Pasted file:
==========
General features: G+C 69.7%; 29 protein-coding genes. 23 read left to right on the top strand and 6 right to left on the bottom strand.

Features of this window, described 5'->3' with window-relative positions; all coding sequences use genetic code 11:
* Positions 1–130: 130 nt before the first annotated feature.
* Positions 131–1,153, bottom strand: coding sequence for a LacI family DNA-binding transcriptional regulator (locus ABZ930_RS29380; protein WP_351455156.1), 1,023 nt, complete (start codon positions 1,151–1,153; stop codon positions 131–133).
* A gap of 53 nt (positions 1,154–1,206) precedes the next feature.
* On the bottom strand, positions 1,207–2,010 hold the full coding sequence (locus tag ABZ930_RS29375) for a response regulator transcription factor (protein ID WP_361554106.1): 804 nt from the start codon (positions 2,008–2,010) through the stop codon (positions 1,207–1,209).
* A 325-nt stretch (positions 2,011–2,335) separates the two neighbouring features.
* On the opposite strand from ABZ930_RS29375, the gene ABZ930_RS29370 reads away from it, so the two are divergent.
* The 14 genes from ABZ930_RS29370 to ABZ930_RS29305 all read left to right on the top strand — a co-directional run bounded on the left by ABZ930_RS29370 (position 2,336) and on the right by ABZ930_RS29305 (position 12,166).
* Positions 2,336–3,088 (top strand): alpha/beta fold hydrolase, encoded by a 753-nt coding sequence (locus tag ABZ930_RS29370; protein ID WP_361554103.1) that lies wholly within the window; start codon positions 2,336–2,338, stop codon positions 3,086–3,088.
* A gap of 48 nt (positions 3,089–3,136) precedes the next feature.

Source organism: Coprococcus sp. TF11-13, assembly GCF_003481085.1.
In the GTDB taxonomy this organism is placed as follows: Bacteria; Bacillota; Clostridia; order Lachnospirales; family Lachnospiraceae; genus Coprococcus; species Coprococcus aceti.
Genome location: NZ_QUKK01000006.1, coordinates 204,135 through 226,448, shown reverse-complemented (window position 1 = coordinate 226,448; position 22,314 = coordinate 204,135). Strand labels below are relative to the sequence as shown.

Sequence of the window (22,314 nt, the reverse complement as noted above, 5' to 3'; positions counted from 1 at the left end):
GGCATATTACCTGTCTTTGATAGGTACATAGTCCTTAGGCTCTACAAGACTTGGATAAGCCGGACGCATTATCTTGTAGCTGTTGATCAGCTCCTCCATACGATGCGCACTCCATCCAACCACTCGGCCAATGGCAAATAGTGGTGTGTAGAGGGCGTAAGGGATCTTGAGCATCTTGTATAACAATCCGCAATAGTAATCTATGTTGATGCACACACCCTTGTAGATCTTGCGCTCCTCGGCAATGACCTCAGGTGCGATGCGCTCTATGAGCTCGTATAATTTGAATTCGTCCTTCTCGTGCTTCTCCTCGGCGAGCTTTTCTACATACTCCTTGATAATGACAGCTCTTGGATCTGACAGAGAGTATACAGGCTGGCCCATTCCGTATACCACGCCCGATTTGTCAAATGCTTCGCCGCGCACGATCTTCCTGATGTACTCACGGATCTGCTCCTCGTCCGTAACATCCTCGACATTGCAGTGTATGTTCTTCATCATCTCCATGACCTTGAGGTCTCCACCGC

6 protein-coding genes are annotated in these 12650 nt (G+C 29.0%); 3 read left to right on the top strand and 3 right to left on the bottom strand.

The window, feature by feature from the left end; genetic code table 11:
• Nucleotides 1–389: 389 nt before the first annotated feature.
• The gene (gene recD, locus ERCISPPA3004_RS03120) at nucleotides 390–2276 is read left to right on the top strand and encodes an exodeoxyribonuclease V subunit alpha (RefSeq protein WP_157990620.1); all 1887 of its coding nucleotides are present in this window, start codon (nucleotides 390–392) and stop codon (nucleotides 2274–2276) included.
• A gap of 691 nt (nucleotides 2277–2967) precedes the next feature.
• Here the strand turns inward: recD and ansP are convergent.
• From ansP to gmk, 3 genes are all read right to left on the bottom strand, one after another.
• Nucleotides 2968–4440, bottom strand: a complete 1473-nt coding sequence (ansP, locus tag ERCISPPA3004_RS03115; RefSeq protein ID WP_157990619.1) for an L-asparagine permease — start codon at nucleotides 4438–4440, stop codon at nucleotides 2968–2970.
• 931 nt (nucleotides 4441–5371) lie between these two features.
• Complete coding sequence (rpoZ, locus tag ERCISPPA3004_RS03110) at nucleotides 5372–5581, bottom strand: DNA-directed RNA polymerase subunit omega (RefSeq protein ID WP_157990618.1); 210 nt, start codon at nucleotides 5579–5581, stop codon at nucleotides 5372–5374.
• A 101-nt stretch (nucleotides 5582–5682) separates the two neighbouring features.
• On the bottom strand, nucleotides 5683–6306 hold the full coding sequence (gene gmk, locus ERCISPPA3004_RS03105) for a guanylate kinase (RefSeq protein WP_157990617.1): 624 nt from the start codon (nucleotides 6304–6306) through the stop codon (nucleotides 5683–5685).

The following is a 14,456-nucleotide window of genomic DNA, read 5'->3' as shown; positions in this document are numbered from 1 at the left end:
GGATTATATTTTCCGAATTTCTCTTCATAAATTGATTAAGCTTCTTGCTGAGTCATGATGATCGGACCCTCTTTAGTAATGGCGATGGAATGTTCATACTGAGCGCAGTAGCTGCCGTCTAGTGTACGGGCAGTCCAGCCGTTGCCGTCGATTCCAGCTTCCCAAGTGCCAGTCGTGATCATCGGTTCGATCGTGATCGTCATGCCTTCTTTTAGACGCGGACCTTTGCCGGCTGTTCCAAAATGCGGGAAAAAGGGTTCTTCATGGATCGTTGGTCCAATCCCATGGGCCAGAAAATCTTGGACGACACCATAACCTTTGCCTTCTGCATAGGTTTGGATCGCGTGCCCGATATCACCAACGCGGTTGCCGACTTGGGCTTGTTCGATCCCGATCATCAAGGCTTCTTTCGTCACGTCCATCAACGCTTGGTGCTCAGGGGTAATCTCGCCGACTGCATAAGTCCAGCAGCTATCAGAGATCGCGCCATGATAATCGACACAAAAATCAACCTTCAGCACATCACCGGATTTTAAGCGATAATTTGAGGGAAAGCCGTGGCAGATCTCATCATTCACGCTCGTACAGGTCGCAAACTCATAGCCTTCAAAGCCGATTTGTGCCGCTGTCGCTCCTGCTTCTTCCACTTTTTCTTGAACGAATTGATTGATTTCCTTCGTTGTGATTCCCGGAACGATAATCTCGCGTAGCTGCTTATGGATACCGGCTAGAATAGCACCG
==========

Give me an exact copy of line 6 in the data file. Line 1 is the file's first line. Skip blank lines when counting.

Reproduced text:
* On the bottom strand, positions 1,207–2,010 hold the full coding sequence (locus tag ABZ930_RS29375) for a response regulator transcription factor (protein ID WP_361554106.1): 804 nt from the start codon (positions 2,008–2,010) through the stop codon (positions 1,207–1,209).